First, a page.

Appearance Alert!
MRC President Brent Bozell to appear on FNC's Kelly File at 9:20 p.m. EST

Slate Takes on NYT from the Left in Defending Liberal Linda Greenhouse

Plus: Slate calls Times Watch a "right-wing kitty cat."

In a twist, Slate's legal writers Emily Bazelon and Dahlia Lithwick defend Linda Greenhouse against both National Review Online blogger Ed Whelan's criticism of her conflict of interest involving her husband, the anti-Bush activist lawyer Eugene Fidell, and Times public editor Clark Hoyt, for not defending her with enthusiasm. This even though Hoyt went after Whelan with unsubstantiated accusations of "bullying." (Bonus feature: Times Watch is linked to as a "right-wing kitty cat.")


The Slate team insisted Hoyt was unfair to his reporter:


"It took some kind of amazing footwork for Clark Hoyt, the New York Times public editor, to pull off what's turning into an annual ritual dragging the paper's multiple-award-winning Supreme Court correspondent out to the woodshed for appearing to have opinions in her private life or - even worse - sharing a toothpaste tube with those who do.


"This weekend's iteration of Linda isn't THAT bad starts with Hoyt's concession that M. Edward Whelan III - whose online attacks on Greenhouse at National Review Online are tireless - is a bully who is prone to 'increasingly intemperate and personal attacks on Greenhouse.' But then Hoyt gives Whelan - and other bloggers inclined to trashing professional reputations - exactly what they want: He takes the bully seriously, by airing and evaluating Whelan's claim that the Times is guilty of bias because of Greenhouse's reporting on cases involving the Guantanamo detainees. Her sin? She is married to Eugene Fidell, a nationally recognized expert on military law who has filed friend-of-the-court briefs in earlier stages of these cases, and similar ones before the court. In Whelan's hands, this fact-which Greenhouse told her bureau chief - becomes the latest addition to a lengthy dossier about Greenhouse's unfitness to report Supreme Court news."


Ed Whelan responded to Slate's writers, calling the piece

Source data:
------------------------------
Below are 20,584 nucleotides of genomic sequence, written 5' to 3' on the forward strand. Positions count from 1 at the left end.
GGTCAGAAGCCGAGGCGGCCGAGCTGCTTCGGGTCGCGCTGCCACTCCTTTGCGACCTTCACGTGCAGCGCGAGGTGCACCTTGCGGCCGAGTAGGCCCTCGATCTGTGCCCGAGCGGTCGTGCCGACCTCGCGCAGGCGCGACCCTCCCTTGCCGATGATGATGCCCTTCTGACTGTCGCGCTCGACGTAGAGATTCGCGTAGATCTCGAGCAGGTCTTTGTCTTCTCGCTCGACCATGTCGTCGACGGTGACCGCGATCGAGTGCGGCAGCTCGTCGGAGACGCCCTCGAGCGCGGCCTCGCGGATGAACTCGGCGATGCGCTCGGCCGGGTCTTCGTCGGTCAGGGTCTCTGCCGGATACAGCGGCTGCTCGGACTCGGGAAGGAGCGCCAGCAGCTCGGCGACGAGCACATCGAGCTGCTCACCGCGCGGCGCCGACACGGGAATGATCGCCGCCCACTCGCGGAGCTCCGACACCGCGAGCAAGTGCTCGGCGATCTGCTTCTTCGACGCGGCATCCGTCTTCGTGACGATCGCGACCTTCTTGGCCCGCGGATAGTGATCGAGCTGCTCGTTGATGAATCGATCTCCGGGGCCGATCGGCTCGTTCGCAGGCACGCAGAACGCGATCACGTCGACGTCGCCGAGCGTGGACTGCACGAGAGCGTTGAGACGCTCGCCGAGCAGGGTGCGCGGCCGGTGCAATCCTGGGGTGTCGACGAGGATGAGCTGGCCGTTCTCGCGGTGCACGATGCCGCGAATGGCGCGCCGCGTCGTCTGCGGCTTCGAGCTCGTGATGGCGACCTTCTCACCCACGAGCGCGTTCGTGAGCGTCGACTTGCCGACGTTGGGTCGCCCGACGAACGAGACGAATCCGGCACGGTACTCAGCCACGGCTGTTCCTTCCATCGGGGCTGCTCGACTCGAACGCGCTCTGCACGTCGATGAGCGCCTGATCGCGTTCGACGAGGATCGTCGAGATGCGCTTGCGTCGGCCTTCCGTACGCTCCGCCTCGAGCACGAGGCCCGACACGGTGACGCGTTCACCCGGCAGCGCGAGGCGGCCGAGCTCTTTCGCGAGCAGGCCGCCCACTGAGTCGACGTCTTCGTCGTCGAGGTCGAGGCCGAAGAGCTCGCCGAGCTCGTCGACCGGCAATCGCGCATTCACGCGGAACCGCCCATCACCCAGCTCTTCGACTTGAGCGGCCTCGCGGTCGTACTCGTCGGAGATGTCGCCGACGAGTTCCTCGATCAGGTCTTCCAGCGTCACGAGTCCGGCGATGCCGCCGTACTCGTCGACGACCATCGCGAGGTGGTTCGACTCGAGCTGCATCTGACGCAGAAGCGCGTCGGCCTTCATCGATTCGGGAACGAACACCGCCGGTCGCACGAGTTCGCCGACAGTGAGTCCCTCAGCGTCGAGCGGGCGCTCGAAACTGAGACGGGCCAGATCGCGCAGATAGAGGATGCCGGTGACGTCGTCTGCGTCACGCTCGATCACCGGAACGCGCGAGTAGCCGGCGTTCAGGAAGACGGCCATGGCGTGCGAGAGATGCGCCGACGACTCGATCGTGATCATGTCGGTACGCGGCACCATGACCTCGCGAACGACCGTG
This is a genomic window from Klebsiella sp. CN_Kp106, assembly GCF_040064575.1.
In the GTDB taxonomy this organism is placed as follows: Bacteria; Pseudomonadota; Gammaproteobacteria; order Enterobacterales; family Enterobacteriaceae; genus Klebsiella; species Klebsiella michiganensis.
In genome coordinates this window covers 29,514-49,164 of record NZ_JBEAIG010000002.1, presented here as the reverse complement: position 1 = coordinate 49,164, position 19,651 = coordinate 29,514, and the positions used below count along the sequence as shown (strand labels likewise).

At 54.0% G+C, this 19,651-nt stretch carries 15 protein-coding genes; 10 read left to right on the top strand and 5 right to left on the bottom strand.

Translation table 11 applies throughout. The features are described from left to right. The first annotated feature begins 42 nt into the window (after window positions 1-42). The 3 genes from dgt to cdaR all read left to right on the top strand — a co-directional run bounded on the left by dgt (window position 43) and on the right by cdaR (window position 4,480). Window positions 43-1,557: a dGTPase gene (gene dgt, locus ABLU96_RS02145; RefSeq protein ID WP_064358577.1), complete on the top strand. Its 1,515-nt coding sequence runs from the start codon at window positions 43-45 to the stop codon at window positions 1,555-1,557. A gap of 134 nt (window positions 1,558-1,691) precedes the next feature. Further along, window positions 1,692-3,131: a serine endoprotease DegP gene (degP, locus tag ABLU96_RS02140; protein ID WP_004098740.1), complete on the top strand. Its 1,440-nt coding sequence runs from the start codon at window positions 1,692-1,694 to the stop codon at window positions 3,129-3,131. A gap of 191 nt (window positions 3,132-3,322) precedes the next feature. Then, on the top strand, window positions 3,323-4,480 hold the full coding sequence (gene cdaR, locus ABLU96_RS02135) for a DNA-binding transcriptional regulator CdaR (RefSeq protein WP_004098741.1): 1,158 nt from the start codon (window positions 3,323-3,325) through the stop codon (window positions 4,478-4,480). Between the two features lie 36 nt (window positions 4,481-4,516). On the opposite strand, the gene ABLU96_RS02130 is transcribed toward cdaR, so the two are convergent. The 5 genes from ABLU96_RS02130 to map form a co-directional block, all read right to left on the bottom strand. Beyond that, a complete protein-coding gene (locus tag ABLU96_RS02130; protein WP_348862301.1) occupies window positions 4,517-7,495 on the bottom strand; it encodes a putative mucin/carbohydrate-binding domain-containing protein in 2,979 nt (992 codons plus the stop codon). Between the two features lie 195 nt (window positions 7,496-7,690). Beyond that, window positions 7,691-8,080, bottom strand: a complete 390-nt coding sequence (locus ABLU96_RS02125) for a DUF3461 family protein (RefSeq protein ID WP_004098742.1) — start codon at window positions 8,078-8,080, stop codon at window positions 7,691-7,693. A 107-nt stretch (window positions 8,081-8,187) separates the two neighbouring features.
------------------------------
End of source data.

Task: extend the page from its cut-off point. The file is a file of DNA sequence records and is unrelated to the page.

"...a hilariously defective defense of Linda Greenhouse's reporting on prominent national-security cases in which her husband Eugene Fidell, an outspoken opponent of Bush-administration policies, has participated....Bazelon and Lithwick claim that I am 'unable to point to any actual bias' in Greenhouse's reporting on the cases in which her husband has participated. That is not true (see Part 1 of my series, where I quote a devastating critique of Greenhouse's account of the Hamdan decision). Nor is it meaningful: The very point of conflict-of-interest rules is to identify those situations in which partiality should be conclusively presumed , and situations involving spouses are routinely and understandably recognized to be leading instances."



Also at National Review Online, Ramesh Ponnuru cracked that Hoyt was more of a "corporate spokesman" than public editor and pondered:



"Why do Bazelon and Lithwick imagine that conservatives pick on Greenhouse? She is, on their telling, a terrific and unbiased reporter. (When she called Chief Justice Rehnquist and Justices Scalia and Thomas 'the Court's far right,' for example, that was just straight news reporting.) Perhaps, in their view, that is what conservatives dislike about her: They want someone to slant the news their way. But if that were the case, wouldn't there be liberals who attacked her for not being left enough? Yet somehow that almost never happens: Liberals seem happy enough with her work. Is their theory that conservatives are just less fair-minded and more paranoid than liberals? That's quite a defense: We're not biased against you; you're just lunatics."